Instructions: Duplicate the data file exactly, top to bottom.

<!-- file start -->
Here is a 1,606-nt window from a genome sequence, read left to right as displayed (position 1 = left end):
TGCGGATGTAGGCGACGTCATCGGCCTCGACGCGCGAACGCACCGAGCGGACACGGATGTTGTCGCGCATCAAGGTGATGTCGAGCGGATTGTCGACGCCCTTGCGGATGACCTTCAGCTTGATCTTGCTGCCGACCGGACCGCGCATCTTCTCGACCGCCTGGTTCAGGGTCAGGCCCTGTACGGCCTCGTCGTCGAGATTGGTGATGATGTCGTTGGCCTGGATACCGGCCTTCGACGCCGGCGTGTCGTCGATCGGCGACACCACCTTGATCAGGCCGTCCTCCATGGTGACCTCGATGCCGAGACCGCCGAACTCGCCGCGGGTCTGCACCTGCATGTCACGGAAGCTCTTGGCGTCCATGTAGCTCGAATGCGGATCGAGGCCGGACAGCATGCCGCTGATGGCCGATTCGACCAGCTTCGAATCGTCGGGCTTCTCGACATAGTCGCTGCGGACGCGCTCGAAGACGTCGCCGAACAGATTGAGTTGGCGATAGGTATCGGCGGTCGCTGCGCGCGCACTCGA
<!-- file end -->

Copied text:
Here is a 1,606-nt window from a genome sequence, read left to right as displayed (position 1 = left end):
TGCGGATGTAGGCGACGTCATCGGCCTCGACGCGCGAACGCACCGAGCGGACACGGATGTTGTCGCGCATCAAGGTGATGTCGAGCGGATTGTCGACGCCCTTGCGGATGACCTTCAGCTTGATCTTGCTGCCGACCGGACCGCGCATCTTCTCGACCGCCTGGTTCAGGGTCAGGCCCTGTACGGCCTCGTCGTCGAGATTGGTGATGATGTCGTTGGCCTGGATACCGGCCTTCGACGCCGGCGTGTCGTCGATCGGCGACACCACCTTGATCAGGCCGTCCTCCATGGTGACCTCGATGCCGAGACCGCCGAACTCGCCGCGGGTCTGCACCTGCATGTCACGGAAGCTCTTGGCGTCCATGTAGCTCGAATGCGGATCGAGGCCGGACAGCATGCCGCTGATGGCCGATTCGACCAGCTTCGAATCGTCGGGCTTCTCGACATAGTCGCTGCGGACGCGCTCGAAGACGTCGCCGAACAGATTGAGTTGGCGATAGGTATCGGCGGTCGCTGCGCGCGCACTCGA